For me, this is one of the Great American Novels for today. Chimamanda Ngozi Adichie reminds me of Smollett in terms of her dry ironic humor, her socially-accurate characterizations and her peripatetic plot. The book is a gold-mine of realistic details, poetically presented - I can extrapolate from what she says about Philadelphia, since I know Philadelphia very well having grown up there. If she's as accurate about everything else - and there's no reason to doubt her - then the words 'rich tapestry' is no cliche. I have to say my mind was blown by this book.
I seem to be on an African-related-books kick. I just finished reading "Someone Knows My Name" by African-Canadian author Lawrence Hill - an absolutely epic book, beautifully written, historically accurate - its period is the eighteenth century, with the Revolutionary War period sandwiched right in the middle, featuring the Tories for a change, as well as the African angle. Books like these can't be described, at least not by me. But I do recommend picking them up and giving them ten minutes of your time - you won't be able to put them down after that!
Before reading these two books, I read Sue Monk Kidd's The Invention of Wings, which also deals with issues around African slavery in the New World, with an added dimension of feminist and abolitionist perspectives and developments prior to the Civil War period.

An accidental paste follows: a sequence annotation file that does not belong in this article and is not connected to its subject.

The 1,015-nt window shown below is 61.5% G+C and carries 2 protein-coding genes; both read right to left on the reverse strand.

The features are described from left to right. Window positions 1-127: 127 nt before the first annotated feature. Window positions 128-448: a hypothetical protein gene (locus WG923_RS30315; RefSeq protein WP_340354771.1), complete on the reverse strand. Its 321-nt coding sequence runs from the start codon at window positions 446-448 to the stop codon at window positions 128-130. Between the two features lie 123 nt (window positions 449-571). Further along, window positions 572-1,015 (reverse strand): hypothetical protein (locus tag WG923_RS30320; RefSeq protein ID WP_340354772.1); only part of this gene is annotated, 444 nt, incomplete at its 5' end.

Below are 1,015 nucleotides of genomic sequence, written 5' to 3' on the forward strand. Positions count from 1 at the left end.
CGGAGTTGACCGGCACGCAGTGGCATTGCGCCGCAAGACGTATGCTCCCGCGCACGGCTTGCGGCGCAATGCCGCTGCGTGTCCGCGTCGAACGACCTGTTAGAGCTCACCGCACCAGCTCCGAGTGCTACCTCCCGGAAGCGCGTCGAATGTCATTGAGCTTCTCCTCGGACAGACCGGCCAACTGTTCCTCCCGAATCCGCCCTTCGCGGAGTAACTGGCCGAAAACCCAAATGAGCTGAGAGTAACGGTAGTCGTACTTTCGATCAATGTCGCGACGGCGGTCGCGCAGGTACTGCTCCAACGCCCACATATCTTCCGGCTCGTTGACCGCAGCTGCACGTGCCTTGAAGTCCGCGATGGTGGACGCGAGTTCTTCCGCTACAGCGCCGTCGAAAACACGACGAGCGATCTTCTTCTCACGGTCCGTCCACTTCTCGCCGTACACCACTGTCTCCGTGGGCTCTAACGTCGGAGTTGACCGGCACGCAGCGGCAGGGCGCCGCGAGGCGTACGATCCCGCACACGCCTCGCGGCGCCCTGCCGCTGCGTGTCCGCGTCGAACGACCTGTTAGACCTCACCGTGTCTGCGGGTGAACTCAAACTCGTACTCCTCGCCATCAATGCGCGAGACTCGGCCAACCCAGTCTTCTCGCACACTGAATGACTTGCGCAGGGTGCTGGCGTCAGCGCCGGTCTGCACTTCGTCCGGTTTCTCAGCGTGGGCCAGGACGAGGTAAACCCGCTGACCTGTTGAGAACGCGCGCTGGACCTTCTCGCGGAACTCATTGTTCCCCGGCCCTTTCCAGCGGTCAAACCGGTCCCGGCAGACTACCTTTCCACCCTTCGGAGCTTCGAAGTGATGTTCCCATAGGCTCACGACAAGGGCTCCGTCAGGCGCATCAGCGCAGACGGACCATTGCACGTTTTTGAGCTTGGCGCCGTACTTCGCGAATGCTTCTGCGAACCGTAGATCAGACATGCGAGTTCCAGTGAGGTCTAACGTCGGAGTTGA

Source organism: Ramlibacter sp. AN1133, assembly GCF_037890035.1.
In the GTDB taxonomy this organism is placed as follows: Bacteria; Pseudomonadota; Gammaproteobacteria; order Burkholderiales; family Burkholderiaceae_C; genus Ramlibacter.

I find it interesting that I'm following this thread in my reading, because I've been thinking a lot lately about my 'Moor' ancestors, who seem to have been a blend of European, African and Native American people. My memories of the influence of these relatives and 'friends of the family' help me to understand why so many of my white friends in youth thought I seemed 'different,' and why my African-American friends in Philly thought I didn't seem white. It really necessitates a shift in self-image, but the price of this shift is worth it in terms of the clarity and self-knowledge they bring.
My grandfather tried to hold on to this heritage by attending the Moorish Science Temple in Philadelphia in the 1920's and he kept things around the house, taught my mother that we trace our spiritual heritage to Egypt - and she passed these things on to me. So, it is probably about time that I started learning more about it from an adult perspective. Reading these books is part of that exploration.
The next book on my list is Things Fall Apart by Chinua Achebe.